What are Boot Advanced Options in MSCONFIG in Windows 10?

What are Boot Advanced Options in MSCONFIG in Windows 10?

MSConfig or System configuration utility is a tool built into Windows that allows you to manage boot items, boot options, services, and boot in safe mode, etc. Under the starter section, there is a Advanced options button. This section gives you access to the configuration of options such as the number of processors, the amount of memory, debugging and global debugging parameters. Keep in mind that these options are last resort choices for diagnosing your systems for advanced users. In this article, we will go into details on these advanced boot options in MSCONFIG in Windows 10.

Advanced startup options in MSCONFIG

There is one thing you need to understand clearly. The advanced startup section of the System Configuration Utility or MSCONFIG is designed for troubleshooting. However, confusion occurs when the end user finds this option. We strongly recommend that you keep these settings at their default values ​​and do not modify them.

Number of processors

Open Task Manager and switch to the Performance tab. Take note of the number of processor cores and memory.

Now type MSCONFIG in the Run prompt and press the Enter key. Go to the Boot section and click on the Advanced options button

Check the Number of processors box and select nothing less than the maximum available from the drop-down list. The maximum number you see will be the same as the number you saw in Task Manager.

Restart, then check the number of processors and the amount of memory available to the operating system.

I am sure that you will notice a slower performance compared to what you had when the computer starts in the default configuration. Although I don’t know why these settings are there, but I guess it helps developers understand how their application works under a low hardware configuration without changing the actual hardware configuration. The same can apply to Windows.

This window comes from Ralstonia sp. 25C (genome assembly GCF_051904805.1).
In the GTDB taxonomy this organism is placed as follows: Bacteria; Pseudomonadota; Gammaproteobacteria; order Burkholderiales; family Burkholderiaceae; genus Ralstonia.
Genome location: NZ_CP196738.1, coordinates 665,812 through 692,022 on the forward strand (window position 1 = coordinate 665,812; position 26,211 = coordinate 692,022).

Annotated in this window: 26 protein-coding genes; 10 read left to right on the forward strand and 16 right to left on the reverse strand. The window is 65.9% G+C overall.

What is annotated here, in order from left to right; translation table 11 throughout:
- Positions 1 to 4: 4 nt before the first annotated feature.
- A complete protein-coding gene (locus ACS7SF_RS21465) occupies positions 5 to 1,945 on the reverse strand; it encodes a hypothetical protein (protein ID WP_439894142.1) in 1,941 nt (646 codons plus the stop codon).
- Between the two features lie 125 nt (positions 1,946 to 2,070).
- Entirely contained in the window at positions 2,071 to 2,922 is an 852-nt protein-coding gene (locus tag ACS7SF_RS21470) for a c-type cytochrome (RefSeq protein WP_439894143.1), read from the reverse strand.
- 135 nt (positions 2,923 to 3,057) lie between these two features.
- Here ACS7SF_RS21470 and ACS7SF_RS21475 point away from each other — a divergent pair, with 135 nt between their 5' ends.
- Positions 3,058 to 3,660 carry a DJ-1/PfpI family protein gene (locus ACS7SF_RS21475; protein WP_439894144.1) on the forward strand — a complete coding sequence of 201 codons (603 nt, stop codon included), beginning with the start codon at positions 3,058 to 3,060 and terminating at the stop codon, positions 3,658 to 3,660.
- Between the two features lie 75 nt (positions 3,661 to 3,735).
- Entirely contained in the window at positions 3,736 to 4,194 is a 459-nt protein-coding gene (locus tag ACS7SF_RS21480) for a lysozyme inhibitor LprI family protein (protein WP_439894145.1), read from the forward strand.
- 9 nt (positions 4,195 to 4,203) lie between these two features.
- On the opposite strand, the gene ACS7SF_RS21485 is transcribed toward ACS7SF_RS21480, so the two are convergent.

Now let’s see the other sections:

PCI Lock

PCI is a hardware bus for adding components to a computer. The BIOS or operating system can determine resource requirements and allocate them automatically, so there is no conflict. Previously, this was useful because Windows supported this.

From what I have seen in the forums, it is best not to control it, unless you are having problems with the connected hardware. Windows can take over, but we don’t go there except that when checked, it results in a BSOD.

If you’ve checked PCI lock and get a BSOD, make sure to boot into safe mode, then disable PCI lock using msconfig. You may need a bootable USB device to access the advanced boot configuration.


This is a developer option where to debug the kernel, the debugging tools are connected to the operating system. Again, this is an option not intended for consumers and should be left as is. When you check Debug, you can configure the rest of the options, including the debug port, channel, USB target name, and baud rate. When using it, you will need to disable or suspend BitLocker and Secure Boot on the computer.

There is a lot to do using the bcdedit in Windows 10, which also offers / dbgsettings as one of the options. You can use it to deactivate the signature of the driver, activate or deactivate data execution, etc.

You will also see other parameters for Maximum memory, Global debugging settings, etc.

There is one clear thing here. These are not consumer options, and there is no way to use them to speed up computers. These advanced options are debugging tools, and they have been around for as long as I can remember. There are many such tools in Windows, and unless you are in hardware debugging, do not use it.

I hope the message was easy to understand and that you were able to understand why you, as a consumer, should not be using the advanced boot options in MSCONFIG in Windows 10.

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